In summary, the gex genes are highly conserved C. elegans genes essential for the earliest events in body morphogenesis. Future genetic study will be required to determine if the GEX-2 and GEX-3 proteins mediate their effects on cell shape and migration in C. elegans by regulating or responding to Rac signaling. Analysis of additional genes by RNAi and the molecular cloning of additional mutants with Gex phenotypes should shed light on how the process of morphogenesis uses components like GEX-2 and GEX-3 to initiate the migrations and cell shape changes essential for tissue and body morphogenesis.

Materials and methods

Strains, alleles, and genetic analysis

The Bristol strain N2 was used as the standard wild-type strain. C. elegans culture and genetics were as described in Brenner (1974). The strains used were as follows: unc-24(e138) dpy-20(e1282), let-99(it141), lin-24(n1057), sDf2, sDf22, sDf61, dpy-20(e1282) unc-31(e928), dpy-20(e1282); ayls6, ced-10(n1993), jcIs1 (SU93, the integrated AJM-1::GFP line), and gmIs1.

gex-3(zu196) was discovered by C. Mello in screens conducted in Jim Priess's Laboratory for maternal-effect embryonic lethals (Mello et al. 1994). gex-3(zu196) was mapped to LGIV, +5.7 map units in the dpy-20(e1282) unc-31(e928) interval. Because it complements sDf61 and sDf 22 but not sDf 21, it is to the right of lin-24 and to the left of let-99, a region containing only a few known complementation groups, all of which complement gex-3. The strain gex-3(zu196)/DnT1 was used for phenotypic analysis. DnT1 contains a dominant Unc mutation, so that non-Unc animals are gex-3 homozygotes.

Molecular analysis and plasmids

cDNAs of gex-2 and gex-3 were predicted by the genome-wide EST project (Y. Kohara, National Institute of Genetics, Mishima, Japan). yk340a6 contained full-length gex-2 cDNA. The gex-2 cDNA sequences differ slightly from the genome center's GeneFinder predictions for the corresponding open reading frame F56A11.1 and are detailed in GenBank accession number AB073209. yk408a8 contained almost full-length gex-3 cDNA. Missing sequence was determined from a PCR product amplified from the cDNA library (R. Barstead, Oklahoma Medical Research Foundation, Oklahoma City). The gex-3 cDNA showed no variations from the genome center's GeneFinder predictions for the corresponding open reading frame F28D1.10. gex-3 allele zu196 was generated in a mut-6 mutator strain. Sequencing of the zu196 allele revealed a Tc1 insertion at amino acid 982, between the A and T, which causes a frameshift at the C terminus of the protein. The GenBank accession number for gex-3 is AB073210.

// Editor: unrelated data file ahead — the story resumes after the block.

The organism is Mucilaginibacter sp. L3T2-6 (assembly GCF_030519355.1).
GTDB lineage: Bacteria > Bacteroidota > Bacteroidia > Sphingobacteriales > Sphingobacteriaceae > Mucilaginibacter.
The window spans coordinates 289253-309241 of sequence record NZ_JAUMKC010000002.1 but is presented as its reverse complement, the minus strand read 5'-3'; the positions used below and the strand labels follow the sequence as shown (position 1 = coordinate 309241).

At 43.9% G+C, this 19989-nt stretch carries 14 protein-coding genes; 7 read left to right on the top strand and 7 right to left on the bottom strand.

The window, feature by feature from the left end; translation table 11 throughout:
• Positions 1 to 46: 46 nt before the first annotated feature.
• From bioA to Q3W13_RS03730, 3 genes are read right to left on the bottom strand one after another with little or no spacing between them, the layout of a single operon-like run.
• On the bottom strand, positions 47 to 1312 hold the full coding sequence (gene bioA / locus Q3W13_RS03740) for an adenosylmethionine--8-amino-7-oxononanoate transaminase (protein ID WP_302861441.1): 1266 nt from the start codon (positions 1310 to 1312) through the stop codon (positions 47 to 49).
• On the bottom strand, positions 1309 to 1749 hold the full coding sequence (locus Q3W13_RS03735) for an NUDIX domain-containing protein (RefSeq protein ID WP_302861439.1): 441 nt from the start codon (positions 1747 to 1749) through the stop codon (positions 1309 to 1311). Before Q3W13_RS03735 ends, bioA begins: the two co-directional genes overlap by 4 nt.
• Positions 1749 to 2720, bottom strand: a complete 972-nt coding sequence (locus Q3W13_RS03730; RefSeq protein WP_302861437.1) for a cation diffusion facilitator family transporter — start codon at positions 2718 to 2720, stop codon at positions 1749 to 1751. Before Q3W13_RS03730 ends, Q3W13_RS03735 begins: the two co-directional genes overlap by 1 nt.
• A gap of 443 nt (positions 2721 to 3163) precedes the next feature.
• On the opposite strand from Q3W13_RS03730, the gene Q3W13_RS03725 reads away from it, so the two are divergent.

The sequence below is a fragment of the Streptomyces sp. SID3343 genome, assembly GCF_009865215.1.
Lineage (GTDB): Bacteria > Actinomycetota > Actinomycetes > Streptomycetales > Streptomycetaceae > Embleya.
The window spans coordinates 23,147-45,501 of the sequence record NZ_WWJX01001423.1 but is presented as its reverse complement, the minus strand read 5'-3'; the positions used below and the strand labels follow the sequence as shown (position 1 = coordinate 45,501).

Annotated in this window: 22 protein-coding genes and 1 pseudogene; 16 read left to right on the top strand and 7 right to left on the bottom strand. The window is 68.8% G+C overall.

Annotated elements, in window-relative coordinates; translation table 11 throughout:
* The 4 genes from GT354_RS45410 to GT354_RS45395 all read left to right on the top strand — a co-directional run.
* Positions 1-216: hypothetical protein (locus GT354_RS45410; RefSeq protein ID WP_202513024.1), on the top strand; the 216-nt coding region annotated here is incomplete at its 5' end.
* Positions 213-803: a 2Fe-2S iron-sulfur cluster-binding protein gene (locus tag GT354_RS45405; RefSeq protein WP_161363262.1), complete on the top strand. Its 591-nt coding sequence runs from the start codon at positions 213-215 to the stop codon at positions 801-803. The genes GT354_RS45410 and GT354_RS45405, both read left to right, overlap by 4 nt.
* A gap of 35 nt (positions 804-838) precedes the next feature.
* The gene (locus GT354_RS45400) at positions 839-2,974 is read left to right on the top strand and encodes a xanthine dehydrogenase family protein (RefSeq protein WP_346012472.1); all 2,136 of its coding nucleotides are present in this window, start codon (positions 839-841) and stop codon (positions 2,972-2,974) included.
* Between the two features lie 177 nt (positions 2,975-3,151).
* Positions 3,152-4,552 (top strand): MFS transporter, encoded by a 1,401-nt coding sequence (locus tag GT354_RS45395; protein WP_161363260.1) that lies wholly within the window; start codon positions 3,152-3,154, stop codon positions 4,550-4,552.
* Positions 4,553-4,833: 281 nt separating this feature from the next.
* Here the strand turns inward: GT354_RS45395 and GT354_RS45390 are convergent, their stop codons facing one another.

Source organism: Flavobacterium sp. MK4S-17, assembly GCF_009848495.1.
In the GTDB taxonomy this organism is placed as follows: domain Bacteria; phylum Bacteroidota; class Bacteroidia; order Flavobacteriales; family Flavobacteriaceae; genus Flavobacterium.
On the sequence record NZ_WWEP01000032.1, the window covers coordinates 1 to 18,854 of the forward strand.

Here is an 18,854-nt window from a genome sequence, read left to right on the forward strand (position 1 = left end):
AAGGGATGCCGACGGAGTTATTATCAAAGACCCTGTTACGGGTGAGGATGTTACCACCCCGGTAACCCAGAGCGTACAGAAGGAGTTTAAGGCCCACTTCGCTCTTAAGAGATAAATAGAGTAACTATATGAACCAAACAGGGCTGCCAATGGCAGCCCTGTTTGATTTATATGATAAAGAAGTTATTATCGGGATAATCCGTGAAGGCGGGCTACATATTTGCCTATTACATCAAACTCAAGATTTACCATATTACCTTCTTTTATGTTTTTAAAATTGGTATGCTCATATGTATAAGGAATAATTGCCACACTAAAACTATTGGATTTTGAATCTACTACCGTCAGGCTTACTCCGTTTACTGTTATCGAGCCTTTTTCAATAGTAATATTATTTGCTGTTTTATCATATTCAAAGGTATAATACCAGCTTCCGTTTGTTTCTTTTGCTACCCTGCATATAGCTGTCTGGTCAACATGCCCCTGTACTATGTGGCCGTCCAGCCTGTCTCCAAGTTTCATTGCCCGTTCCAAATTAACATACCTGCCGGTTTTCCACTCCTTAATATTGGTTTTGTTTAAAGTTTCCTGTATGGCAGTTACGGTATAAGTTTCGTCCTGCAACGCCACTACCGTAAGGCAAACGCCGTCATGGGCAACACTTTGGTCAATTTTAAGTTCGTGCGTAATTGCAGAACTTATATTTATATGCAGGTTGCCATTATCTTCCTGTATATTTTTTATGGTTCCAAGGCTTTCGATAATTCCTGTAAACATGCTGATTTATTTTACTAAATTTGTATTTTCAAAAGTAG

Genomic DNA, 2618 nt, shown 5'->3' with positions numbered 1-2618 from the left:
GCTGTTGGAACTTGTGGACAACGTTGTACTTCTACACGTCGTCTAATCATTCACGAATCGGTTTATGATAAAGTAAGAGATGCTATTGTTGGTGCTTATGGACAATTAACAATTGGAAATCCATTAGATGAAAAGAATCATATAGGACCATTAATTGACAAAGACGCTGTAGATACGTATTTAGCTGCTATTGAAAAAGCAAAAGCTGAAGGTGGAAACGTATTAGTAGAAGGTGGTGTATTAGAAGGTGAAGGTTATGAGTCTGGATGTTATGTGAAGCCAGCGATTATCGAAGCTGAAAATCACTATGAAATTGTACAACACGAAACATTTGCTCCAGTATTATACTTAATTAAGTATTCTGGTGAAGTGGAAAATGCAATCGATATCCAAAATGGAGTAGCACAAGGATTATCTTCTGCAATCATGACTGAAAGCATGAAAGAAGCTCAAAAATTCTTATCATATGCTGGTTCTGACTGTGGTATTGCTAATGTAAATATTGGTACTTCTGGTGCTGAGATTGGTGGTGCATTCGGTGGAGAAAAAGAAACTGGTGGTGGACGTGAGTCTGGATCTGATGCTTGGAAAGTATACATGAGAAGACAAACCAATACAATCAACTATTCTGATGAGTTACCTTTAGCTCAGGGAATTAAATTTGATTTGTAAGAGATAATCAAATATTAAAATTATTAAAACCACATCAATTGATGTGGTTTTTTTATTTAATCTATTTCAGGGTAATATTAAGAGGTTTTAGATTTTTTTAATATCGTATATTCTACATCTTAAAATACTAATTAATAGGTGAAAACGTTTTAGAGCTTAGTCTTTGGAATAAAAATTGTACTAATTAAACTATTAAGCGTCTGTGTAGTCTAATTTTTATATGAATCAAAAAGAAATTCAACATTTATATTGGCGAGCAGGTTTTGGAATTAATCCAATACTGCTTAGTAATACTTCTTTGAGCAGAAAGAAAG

Rescue experiments

The strain unc-24 gex-3(zu196)/nT1 was injected with either YAC Y39H4, which contains the gex-3 gene, or with a genomic PCR product including 1 kb of 5′ UTR and 1 kb of 3′ UTR, amplified from YAC Y39H4, with GFP inserted at the 3′ end, as well as the injection marker pRF4. Unc Roller progeny with viable progeny were tested for the presence of the gex-3 mutation and for the loss of rescue by gex-3 RNAi.

For expression in yeast Saccharomyces cerevisiae, full-length GEX-2 and GEX-3 were tagged at the N terminus with HA and myc epitopes, respectively, and cloned into yeast expression vectors containing the YCp backbone. Resultant plasmid pKK442 contains HA–GEX-2 and TRP1 as markers, whereas pKK836 contains myc–GEX-3 and URA3 as markers. The vectors pGAD-C1 and pGBDU-C1 were used for the two-hybrid assays (James et al. 1996). Corresponding regions of gex-2 or gex-3 cDNA were digested with restriction enzymes and cloned into pGAD-C1 or pGBDU-C1.


RNAi was performed as described in Fire et al. (1998) and Rocheleau et al. (1997). The gex-2 cDNA clone yk335f6 and the gex-3 cDNA clone yk29h5 were used to prepare dsRNA. Injections for rescue were performed as described (Mello et al. 1991).

Immunostaining and microscopy

Immunostaining was performed as described in Shi and Mello (1998). Merged fluorescent images were obtained using a confocal scanning microscope (Zeiss LSM510). Analysis of zygotic phenotypes and of the embryonic lethal phenotype was performed using light and Nomarski microscopy and UV fluorescence.

Analysis of embryonic tissue differentiation